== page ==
3. I've become a big fan of the Schneider Ray rollerball that takes standard fountain pen cartridges. It's fabulous! But does anyone know of a CAPLESS rollerball that also takes these cartridges? Either a push-button or twist rollerball would be fine.
  4. Schneider makes the Base and the Base Uni fountain pens. As far as I can tell owning only a Base and not a Base Uni, the difference is that the Base comes in mid-blue, ruby red, and purple, whereas the Base Uni comes in artic blue, white, and black. They only have M nibs (not counting an alleged M nib for lefties) and look identical. Does anybody know if the difference is more than only color options? http://www.schneiderpen.com/en_uk/products/fountain-pens
  5. Schrade tactical fountain pen with Schneider ink. Writing down some lyrics from my latest fave jam by Meghan Trainor "All About That Bass" http://youtu.be/7PCkvCPvDXk Keeping an upbeat vibe for the day. It's a standard cartridge. The standard converter doesn't fit because the barrel is tapered near the inside-bottom. In the meantime, it's syringe-cartridge mode. . http://i58.tinypic.com/jgqdt0.jpg http://i61.tinypic.com/30k8v9z.jpg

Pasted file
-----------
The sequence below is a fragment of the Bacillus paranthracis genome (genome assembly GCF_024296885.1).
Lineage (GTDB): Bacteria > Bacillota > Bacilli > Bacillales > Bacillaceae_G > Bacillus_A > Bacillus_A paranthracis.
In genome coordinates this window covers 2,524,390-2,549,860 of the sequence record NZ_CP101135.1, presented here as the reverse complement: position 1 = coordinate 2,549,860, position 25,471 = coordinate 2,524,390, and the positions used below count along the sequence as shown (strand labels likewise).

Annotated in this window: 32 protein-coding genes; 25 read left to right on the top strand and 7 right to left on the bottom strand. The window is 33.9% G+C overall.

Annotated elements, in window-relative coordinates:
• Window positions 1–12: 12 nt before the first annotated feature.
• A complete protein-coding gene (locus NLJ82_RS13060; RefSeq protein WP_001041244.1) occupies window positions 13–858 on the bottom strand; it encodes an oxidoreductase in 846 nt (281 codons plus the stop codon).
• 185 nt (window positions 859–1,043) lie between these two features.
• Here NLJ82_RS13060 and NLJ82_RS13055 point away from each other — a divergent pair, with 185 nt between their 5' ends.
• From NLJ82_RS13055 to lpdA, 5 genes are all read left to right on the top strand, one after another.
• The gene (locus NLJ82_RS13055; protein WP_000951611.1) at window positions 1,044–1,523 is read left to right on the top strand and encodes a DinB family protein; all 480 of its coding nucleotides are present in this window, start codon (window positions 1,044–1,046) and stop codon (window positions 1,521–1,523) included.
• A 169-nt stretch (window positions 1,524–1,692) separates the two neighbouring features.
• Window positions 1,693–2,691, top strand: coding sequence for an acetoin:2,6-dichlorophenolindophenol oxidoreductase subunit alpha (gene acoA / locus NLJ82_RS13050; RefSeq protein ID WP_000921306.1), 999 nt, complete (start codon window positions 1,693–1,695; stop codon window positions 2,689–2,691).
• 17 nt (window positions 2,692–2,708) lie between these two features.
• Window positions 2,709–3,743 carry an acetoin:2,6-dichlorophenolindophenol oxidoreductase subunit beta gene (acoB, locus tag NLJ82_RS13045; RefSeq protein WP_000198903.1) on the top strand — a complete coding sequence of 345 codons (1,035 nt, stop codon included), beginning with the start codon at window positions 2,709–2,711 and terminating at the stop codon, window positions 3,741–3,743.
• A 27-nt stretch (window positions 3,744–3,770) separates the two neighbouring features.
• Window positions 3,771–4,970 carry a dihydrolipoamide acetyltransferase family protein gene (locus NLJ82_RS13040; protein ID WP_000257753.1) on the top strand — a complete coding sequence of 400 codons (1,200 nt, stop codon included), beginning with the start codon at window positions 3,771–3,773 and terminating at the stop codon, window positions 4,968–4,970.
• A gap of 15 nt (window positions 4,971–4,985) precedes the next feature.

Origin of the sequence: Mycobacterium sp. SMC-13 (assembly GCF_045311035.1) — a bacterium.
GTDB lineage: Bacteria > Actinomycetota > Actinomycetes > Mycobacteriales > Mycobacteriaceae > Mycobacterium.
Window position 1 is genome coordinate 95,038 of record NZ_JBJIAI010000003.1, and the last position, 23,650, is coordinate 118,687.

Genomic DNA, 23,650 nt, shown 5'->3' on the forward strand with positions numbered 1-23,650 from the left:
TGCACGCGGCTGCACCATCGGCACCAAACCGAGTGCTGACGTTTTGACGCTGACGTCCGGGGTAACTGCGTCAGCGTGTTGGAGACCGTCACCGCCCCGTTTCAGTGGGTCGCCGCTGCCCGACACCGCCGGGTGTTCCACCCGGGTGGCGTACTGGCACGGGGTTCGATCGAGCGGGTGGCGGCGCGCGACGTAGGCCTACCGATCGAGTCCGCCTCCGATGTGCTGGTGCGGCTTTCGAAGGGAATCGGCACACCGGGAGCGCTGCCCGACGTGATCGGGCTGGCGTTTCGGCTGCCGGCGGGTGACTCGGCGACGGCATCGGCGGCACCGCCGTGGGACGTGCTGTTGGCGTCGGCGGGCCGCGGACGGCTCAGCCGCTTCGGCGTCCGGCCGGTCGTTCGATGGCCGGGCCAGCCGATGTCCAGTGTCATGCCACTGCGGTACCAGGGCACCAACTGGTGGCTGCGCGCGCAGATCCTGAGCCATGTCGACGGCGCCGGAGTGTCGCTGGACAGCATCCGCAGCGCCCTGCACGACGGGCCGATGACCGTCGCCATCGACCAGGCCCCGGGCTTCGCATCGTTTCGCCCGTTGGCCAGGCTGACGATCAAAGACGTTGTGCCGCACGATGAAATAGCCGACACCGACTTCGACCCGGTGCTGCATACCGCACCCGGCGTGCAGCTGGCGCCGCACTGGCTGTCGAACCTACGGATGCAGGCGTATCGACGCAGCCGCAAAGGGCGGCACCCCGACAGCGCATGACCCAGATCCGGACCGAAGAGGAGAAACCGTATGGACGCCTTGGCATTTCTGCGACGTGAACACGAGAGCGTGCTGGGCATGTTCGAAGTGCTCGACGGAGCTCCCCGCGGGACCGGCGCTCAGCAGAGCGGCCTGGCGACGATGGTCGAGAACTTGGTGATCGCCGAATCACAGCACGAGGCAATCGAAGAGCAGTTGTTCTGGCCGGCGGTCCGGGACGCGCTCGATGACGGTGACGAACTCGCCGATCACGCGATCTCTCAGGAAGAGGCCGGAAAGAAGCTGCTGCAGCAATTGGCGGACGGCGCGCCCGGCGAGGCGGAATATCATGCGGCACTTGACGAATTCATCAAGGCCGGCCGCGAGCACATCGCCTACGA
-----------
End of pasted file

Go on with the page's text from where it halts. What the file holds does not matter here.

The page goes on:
6. Avinash Kashyap

    Schneider Base: Cap/ Barrel Fit

    I received my Base "Uni" yesterday. But there are two distinct things I want to ask. First, the barrel screws on the section with a click and then it has a "play" or "free movement" of approximately 1 mm i.e. the barrel and section can be rotated against each other to 1mm which very annoying while writing becuse they feel to be moving. Second, the same is with the cap and the pen also. After capping, the cap and the pen rotates freely to some 1 to 1.5 cm either ways, to the right or to the left. Does Schneider Base sport these features or mine is a mis aligned/ faulty one?
  7. I'm soon going to get a Schneider Base "Uni". Has anyone tried this pen in ED mode?
  8. Guys, I am contemplating to but a Fountain pen for first time. The choices available to me are Parker vector GT, Lamy vista Safari, Schneider ID M. Which one of the three would be most suitable? I am right handed and i have to write 5000 words in 3 hours in my exams.My exams lasts for 5 days during which 4 days have double shift of 3 hrs each with and 1 day of single shift of 3 hours. In total i have to write close to 45000 words in a span of 5 days with 5000 words minimum per 3 hours.This is the reason that even though i was interested in fountain pens for over a year, i have never bought any. Could a fountain pen even stand up to that sort of abuse? Even gel pens fail and have to be thrown away with half of refill unused.